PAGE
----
Rep. Randy Forbes (R-VA) — chairman of the House Armed Services Seapower and Projection Forces subcommittee — sat down with USNI News on Sept. 18 to talk about the challenges of sequestration, how he feels about the Littoral Combat Ship program, China, what the Navy is doing right and—more important—what the Navy is doing wrong.
USNI News: Given that the Pentagon’s current budget challenges are a constantly moving target, what are your priorities for the Seapower subcommittee?
Forbes: It’s a big question, you have to start back to the most recent thing in the hearing today. For the first time we had all four service chiefs saying, that if we continue where we’re going with sequestration, based on the cuts that are already taken, that not one single one of them could meet the requirements of the strategic guidelines that we have today.
I think that should be frightening. If it were me . . . I would be having 24-hour meetings to say we‘ve got to fix this.
You had the Army and Marine Corps saying we probably could win one conflict, much less a new one.
We have to shake this building and shake the administration and say you need to step back and see what was done to national defense.
The other statistic that should hit us all in the face is if you look at the Navy alone, in 2007 we met 90 percent of our combatant commanders’ [validated] requirements.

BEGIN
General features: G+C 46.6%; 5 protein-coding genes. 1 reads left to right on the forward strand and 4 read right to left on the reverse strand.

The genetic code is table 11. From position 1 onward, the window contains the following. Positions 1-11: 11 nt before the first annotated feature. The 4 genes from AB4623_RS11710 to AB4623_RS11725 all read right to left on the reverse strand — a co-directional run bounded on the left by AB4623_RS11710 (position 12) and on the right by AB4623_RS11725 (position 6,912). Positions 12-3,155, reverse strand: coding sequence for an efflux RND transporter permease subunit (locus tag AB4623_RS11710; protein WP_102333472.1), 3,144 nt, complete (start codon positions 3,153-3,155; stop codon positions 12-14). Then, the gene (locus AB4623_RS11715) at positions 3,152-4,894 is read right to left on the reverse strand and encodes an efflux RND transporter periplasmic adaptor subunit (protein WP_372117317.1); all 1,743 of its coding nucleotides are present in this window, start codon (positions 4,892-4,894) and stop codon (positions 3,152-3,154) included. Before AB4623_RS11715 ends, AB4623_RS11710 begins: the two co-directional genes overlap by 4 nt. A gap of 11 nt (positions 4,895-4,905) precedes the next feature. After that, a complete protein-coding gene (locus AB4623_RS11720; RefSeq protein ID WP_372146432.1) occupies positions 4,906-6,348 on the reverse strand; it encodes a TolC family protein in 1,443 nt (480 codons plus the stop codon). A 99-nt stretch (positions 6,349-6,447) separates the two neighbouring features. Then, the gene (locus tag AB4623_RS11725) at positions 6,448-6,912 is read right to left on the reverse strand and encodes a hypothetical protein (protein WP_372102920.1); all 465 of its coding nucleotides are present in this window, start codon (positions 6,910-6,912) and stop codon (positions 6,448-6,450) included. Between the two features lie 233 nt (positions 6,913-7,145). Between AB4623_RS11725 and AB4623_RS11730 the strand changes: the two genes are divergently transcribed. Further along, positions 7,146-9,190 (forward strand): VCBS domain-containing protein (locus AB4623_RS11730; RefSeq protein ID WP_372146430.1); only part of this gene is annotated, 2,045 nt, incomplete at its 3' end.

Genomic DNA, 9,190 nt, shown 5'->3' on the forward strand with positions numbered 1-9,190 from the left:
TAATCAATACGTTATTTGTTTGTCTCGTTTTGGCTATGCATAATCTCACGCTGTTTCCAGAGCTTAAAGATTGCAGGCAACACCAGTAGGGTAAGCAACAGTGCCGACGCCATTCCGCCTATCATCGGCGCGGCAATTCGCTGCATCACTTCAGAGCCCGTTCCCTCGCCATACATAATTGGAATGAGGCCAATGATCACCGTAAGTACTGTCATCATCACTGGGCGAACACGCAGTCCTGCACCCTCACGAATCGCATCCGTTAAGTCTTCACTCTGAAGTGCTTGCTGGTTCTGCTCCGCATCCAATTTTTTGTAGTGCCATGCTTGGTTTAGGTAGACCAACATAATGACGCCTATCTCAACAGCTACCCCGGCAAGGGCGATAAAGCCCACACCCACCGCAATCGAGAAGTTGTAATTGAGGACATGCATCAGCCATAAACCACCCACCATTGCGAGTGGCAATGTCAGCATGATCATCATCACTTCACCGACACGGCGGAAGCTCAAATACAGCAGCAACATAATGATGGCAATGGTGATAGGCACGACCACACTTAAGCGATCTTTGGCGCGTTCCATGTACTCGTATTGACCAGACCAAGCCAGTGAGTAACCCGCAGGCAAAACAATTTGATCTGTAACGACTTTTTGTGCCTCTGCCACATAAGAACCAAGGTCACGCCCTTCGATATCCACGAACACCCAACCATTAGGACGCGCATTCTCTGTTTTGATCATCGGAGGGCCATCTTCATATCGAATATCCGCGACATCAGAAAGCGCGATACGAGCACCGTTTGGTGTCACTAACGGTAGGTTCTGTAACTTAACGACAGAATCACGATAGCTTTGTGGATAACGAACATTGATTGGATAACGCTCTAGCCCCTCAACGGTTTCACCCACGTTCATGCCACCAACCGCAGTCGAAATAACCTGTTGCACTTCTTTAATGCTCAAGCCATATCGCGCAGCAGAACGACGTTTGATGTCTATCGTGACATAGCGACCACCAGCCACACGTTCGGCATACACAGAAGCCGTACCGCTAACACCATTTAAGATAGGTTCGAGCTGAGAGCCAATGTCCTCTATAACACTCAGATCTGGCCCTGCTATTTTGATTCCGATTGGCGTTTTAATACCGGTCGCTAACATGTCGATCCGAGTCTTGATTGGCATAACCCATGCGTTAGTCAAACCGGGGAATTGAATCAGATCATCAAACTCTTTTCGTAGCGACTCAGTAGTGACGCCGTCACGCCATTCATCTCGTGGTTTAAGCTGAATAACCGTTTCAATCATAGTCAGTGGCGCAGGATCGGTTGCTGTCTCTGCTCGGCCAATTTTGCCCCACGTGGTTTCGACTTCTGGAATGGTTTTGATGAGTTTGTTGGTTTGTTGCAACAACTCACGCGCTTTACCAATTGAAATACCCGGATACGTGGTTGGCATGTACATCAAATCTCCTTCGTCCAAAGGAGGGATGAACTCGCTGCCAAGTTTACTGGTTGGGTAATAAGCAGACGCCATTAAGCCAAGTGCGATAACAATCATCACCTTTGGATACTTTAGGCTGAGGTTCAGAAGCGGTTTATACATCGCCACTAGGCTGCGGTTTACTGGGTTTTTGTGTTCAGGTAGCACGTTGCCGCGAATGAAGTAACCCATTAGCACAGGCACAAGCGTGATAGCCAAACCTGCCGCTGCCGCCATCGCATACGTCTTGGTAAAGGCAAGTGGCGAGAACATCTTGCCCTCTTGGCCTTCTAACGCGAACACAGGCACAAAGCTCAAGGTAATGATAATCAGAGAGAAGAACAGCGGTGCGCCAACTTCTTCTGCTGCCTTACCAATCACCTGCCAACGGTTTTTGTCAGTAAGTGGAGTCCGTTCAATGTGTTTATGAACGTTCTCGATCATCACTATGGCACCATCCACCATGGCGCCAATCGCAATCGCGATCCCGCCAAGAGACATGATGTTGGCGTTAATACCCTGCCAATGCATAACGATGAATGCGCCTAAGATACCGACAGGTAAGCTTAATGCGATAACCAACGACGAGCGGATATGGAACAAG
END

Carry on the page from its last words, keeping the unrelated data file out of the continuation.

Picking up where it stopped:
This year and last year together, we’ll meet 50 percent maybe 51 percent. If sequestration continues, we could be down to the 26–27 percent range.
That’s a frightening direction.
We need to make sure we’re not running to the squeaky wheels and running to the immediate needs but that we continue to discipline ourselves to step back and look strategically where we need to go. I would maintain we haven’t done a very good job of that over the past decade or so.
We think we need to strategically step back and ask where are we as a nation. If you look at the past decade, clearly the Army and the Marine Corps were asked to give disproportionate sacrifices, which they did.
But if you look out over the next several decades, they are going to be the decades of the Navy and we need to recognize that.
USNI News: Where do would you like to go from the current moment in time?
Forbes: I think we have to—when we look at that strategic analysis—it’s going to be important that among that calculus we look at our industrial base.
For the last carrier we built, 40 percent of the vendors were sole-source contractors. The current carrier has 60 percent sole-source contractors. The next carrier will be 80 percent.
That’s a frightening place to be if you think we’re down to the point where 80 percent of our vendors can do that work. If one of them goes out of business, what have we got? We also have very little competition. If you look at the air-conditioning units we are putting on our ships now, we get most of those from York. We are now waiting in line behind the Chinese for delivery and we’re paying more money for ours because the Chinese are buying in bulk. We are not able to do that.